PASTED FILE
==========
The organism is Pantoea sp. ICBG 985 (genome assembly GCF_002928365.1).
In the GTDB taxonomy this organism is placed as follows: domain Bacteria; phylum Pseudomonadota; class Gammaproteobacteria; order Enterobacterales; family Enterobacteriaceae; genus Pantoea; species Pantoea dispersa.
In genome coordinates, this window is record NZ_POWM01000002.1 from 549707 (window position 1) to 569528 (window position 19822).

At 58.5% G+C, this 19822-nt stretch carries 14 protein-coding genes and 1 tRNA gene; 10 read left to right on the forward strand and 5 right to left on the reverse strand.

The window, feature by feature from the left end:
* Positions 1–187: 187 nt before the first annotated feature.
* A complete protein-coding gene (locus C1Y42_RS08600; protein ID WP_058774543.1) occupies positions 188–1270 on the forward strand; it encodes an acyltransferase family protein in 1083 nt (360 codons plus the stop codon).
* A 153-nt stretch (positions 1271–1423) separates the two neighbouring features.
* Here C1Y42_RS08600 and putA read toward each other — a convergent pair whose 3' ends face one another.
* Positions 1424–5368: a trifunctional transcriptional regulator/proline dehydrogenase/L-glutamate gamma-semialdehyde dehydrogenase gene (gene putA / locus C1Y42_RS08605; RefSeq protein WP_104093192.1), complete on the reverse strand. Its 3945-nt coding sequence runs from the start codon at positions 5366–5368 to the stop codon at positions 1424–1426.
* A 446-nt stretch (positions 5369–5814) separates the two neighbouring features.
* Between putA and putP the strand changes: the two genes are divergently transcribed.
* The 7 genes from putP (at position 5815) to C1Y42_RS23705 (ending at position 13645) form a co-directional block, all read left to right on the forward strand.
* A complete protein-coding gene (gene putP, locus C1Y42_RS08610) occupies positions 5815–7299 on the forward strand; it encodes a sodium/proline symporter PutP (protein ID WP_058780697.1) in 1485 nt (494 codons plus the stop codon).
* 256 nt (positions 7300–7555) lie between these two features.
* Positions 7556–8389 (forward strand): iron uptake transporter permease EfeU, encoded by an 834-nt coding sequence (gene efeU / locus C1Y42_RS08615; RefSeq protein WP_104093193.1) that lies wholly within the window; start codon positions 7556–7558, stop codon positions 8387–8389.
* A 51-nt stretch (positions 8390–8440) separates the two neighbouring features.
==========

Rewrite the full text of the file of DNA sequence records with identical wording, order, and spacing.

The organism is Pantoea sp. ICBG 985 (genome assembly GCF_002928365.1).
In the GTDB taxonomy this organism is placed as follows: domain Bacteria; phylum Pseudomonadota; class Gammaproteobacteria; order Enterobacterales; family Enterobacteriaceae; genus Pantoea; species Pantoea dispersa.
In genome coordinates, this window is record NZ_POWM01000002.1 from 549707 (window position 1) to 569528 (window position 19822).

At 58.5% G+C, this 19822-nt stretch carries 14 protein-coding genes and 1 tRNA gene; 10 read left to right on the forward strand and 5 right to left on the reverse strand.

The window, feature by feature from the left end:
* Positions 1–187: 187 nt before the first annotated feature.
* A complete protein-coding gene (locus C1Y42_RS08600; protein ID WP_058774543.1) occupies positions 188–1270 on the forward strand; it encodes an acyltransferase family protein in 1083 nt (360 codons plus the stop codon).
* A 153-nt stretch (positions 1271–1423) separates the two neighbouring features.
* Here C1Y42_RS08600 and putA read toward each other — a convergent pair whose 3' ends face one another.
* Positions 1424–5368: a trifunctional transcriptional regulator/proline dehydrogenase/L-glutamate gamma-semialdehyde dehydrogenase gene (gene putA / locus C1Y42_RS08605; RefSeq protein WP_104093192.1), complete on the reverse strand. Its 3945-nt coding sequence runs from the start codon at positions 5366–5368 to the stop codon at positions 1424–1426.
* A 446-nt stretch (positions 5369–5814) separates the two neighbouring features.
* Between putA and putP the strand changes: the two genes are divergently transcribed.
* The 7 genes from putP (at position 5815) to C1Y42_RS23705 (ending at position 13645) form a co-directional block, all read left to right on the forward strand.
* A complete protein-coding gene (gene putP, locus C1Y42_RS08610) occupies positions 5815–7299 on the forward strand; it encodes a sodium/proline symporter PutP (protein ID WP_058780697.1) in 1485 nt (494 codons plus the stop codon).
* 256 nt (positions 7300–7555) lie between these two features.
* Positions 7556–8389 (forward strand): iron uptake transporter permease EfeU, encoded by an 834-nt coding sequence (gene efeU / locus C1Y42_RS08615; RefSeq protein WP_104093193.1) that lies wholly within the window; start codon positions 7556–7558, stop codon positions 8387–8389.
* A 51-nt stretch (positions 8390–8440) separates the two neighbouring features.